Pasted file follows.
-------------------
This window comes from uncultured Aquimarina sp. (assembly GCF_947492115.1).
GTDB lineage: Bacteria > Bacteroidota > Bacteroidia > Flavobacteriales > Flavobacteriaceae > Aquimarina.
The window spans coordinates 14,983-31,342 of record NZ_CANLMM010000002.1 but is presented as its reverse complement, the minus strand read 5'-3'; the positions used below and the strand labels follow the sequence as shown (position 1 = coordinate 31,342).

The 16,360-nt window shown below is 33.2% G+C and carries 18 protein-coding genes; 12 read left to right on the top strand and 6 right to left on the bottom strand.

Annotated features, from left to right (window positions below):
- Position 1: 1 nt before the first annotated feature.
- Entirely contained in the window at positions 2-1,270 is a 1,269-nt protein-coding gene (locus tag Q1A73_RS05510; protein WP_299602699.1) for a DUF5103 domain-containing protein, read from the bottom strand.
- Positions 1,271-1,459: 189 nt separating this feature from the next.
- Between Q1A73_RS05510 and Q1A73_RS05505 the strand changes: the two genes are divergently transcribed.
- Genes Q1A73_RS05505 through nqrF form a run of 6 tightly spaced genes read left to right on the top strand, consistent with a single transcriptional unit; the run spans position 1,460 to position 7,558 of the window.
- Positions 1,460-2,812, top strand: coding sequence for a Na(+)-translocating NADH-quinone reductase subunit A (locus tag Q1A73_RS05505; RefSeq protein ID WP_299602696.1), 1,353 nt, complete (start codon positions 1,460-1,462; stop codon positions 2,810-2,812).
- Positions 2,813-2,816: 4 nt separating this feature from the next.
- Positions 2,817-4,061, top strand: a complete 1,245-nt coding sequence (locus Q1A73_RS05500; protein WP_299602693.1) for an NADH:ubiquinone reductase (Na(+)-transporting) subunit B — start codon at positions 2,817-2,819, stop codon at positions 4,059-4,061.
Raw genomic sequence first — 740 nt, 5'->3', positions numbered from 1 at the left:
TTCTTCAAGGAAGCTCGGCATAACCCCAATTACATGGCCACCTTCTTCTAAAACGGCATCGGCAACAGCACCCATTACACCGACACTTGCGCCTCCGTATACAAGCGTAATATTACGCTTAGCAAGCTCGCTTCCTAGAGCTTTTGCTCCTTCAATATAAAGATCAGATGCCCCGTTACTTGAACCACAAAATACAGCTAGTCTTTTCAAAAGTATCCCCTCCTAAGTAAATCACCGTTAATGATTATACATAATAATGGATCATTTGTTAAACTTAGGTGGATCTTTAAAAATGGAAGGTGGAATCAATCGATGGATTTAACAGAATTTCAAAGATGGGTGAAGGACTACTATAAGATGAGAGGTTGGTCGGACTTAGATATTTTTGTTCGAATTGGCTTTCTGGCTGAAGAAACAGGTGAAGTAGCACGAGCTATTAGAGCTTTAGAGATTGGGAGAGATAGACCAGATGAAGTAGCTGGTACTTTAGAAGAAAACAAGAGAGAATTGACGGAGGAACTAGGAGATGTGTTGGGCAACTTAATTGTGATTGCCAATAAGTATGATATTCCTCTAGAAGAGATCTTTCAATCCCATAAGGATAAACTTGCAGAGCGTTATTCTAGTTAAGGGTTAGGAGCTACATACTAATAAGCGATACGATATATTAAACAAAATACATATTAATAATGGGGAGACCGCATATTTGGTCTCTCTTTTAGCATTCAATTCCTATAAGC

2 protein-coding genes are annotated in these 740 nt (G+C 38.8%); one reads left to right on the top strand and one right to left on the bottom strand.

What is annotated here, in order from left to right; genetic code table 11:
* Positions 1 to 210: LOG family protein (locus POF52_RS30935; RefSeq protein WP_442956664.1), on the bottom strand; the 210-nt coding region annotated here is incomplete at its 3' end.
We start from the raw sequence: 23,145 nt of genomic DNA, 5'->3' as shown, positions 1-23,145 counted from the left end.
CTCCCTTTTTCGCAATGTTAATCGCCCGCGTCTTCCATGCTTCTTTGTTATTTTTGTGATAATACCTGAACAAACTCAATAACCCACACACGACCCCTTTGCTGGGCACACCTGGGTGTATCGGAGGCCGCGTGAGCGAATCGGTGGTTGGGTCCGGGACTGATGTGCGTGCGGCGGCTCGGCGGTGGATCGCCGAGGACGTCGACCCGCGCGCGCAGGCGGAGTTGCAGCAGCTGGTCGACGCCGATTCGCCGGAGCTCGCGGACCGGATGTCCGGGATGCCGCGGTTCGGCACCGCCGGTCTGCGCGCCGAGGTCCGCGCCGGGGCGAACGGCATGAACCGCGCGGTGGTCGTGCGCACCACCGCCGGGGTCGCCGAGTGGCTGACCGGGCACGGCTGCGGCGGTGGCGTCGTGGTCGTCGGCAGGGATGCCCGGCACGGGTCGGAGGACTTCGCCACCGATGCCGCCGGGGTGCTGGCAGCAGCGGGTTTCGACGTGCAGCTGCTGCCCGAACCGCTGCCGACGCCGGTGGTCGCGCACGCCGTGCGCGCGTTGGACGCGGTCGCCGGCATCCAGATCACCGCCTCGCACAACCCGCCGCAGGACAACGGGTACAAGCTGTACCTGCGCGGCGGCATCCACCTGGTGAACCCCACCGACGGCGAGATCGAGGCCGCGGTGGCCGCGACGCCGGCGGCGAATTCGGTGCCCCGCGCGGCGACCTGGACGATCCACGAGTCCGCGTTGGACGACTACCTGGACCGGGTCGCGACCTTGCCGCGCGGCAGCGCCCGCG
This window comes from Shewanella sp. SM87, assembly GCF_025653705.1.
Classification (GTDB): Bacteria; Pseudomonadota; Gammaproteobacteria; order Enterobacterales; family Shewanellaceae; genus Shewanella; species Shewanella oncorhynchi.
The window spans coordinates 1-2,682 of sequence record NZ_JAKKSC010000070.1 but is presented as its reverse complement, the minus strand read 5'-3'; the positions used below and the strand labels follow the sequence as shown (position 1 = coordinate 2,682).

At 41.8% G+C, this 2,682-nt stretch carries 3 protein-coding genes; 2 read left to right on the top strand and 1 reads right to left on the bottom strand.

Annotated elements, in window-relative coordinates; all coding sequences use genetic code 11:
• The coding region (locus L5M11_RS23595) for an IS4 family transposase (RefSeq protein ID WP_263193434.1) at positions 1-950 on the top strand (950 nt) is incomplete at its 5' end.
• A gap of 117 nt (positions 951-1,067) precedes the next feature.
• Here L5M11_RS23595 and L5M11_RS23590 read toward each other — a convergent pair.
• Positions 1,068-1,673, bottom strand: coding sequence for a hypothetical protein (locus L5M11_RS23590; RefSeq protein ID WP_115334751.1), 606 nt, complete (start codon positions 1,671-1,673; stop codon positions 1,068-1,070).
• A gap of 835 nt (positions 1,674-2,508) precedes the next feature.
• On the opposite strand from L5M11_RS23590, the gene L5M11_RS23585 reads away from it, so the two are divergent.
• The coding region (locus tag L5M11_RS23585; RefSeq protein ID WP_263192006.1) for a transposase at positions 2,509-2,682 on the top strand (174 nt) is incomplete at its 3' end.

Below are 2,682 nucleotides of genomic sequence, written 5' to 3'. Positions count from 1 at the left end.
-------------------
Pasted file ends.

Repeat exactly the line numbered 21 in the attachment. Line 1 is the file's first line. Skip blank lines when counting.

This window comes from Shewanella sp. SM87, assembly GCF_025653705.1.